Depending on your personality, it’s very easy in situations like that to make excuses, be defensive or just let him mess with you until he gets bored.
Step 11 would be right up your alley.
But what if you are not, by nature, a people-pleaser? You may feel that this Step won’t necessarily be of value to you. And you might be right–for the moment.
But as legendary acting teacher Stella Adler liked to say, “Life intrudes,” which is a classier way of saying that shit happens.
Down the road you travel as a novelist, screenwriter, television writer or playwright, you may find yourself in a situation where you must capitulate to the ideas of a director, agent, manager, editor, development executive or producer who has the ability to get you a deal. If you don’t agree to the changes, the deal is off.
And you want that deal!
You need that deal for the money, your pride, to make your significant other proud of you (and to shove it in the face of that obnoxious cousin or brother-in-law).
Perhaps you won’t know how to handle the confrontation. Step 11 will help you understand what to do, what not to do and most importantly, why you’re even considering being a people pleaser in this situation.
If you’re questioning the kind of projects you’ve been writing and scratching your head as to why they’re not generating interest, Step 8 is for you. Maybe you’ve been told by agents, editors or producers that what you’ve written is well-written, but lacks commercial appeal or they’re too “indie” or too European in style, i.e., strong on character, soft on plot. Maybe your novels and plays have been viewed as old fashioned or not edgy enough.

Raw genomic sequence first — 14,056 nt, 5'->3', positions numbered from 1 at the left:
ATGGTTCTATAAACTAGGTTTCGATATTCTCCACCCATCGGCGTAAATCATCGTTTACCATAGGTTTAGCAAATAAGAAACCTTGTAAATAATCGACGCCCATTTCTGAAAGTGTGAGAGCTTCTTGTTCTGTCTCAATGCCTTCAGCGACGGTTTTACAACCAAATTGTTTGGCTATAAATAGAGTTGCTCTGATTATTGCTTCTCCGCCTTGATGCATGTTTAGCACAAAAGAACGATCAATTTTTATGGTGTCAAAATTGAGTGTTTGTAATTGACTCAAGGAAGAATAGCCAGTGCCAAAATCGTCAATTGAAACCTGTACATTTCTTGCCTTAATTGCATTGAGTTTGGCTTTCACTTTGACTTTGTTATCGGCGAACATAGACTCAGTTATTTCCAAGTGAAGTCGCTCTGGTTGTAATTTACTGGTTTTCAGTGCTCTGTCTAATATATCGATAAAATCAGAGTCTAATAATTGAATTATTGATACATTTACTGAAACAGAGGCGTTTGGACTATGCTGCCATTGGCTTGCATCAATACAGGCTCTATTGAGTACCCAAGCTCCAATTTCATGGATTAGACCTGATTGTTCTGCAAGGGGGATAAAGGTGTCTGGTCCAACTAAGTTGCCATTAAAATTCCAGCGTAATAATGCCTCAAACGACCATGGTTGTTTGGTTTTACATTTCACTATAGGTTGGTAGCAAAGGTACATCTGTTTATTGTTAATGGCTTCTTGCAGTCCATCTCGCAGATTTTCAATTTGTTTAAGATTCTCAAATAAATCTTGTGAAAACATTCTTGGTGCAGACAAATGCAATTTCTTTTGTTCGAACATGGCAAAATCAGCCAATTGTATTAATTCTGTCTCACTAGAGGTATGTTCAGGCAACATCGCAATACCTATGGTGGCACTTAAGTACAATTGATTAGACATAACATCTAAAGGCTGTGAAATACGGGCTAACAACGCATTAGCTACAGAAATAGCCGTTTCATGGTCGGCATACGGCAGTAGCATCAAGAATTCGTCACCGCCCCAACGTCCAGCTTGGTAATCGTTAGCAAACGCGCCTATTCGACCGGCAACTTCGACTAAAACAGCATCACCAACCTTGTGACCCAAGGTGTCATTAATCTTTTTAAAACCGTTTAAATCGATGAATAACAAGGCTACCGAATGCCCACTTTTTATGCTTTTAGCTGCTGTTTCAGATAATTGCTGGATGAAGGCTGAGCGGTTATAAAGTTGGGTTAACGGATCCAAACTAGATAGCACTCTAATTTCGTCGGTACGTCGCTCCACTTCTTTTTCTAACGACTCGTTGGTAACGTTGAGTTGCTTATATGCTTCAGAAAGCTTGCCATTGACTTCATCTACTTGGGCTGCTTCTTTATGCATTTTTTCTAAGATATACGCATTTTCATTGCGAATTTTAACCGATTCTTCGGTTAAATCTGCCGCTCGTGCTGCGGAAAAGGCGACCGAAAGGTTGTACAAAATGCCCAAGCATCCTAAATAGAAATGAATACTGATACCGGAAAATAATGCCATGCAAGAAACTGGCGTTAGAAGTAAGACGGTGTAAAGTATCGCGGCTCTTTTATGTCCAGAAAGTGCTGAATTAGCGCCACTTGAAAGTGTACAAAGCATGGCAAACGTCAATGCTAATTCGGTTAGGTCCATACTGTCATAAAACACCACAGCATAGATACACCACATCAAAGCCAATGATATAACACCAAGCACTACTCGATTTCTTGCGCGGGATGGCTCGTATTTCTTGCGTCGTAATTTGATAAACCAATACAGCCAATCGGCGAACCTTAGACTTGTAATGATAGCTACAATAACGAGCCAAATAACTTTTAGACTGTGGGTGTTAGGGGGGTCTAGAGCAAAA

If that’s the case, Step 8 will motivate you into changing your wheelhouse and getting out of your comfort zone.
If taking criticism and feedback rankles you, Step 7 will give you a wake-up call and explain why you need to get your ego in check to prevent you from experiencing a major crash and burn.
You come from a work ethic with the understanding that if you spend a year working your butt off on a project, you should get some kind of response soon after it’s done. You’re a results-oriented person. Unfortunately, the film/television/publishing/theatrical industries are a delayed-gratification world.
As you go through each of the 12 Steps, just as you would go through each of the 12 Stages of the Hero’s Journey, process everything and act on that which can help you.
But remember: as you move forward both in your regular life and your life as a writer, things are always in motion, always changing: sometimes for the better, sometimes for the worse.
Just as you create problems, obstacles and complications for your characters, the future may hold setbacks, conflicts, and situations currently not in your frame of reference.
But if and when they come, you’ll know where to look for help.
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D.B. Gilles teaches screenwriting, television writing and comedy writing at New York University’s, Tisch School of the Arts. He also taught in The Dramatic Writing Department at NYU, the Graduate Film Department at Columbia and The Gallatin School of Individualized Study at NYU. His fiction includes the comic novel, I Hate My Book Club and the mystery, Colder Than Death. He is the author of The Portable Film School, The Screenwriter Within: New Strategies To Finish Your Screenplay & Get A Deal! and You’re Funny! Turn Your Sense of Humor Into A Lucrative New Career.Tags: DB Gilles I Hate My Book Club Moving Write Along Screenwriter Within Screenwriting The Hero's Journey The Portable Film School The Writer's Journey Writers Rehab You're Funny: Turn Your Sense of Humor Into a Lucrative New Career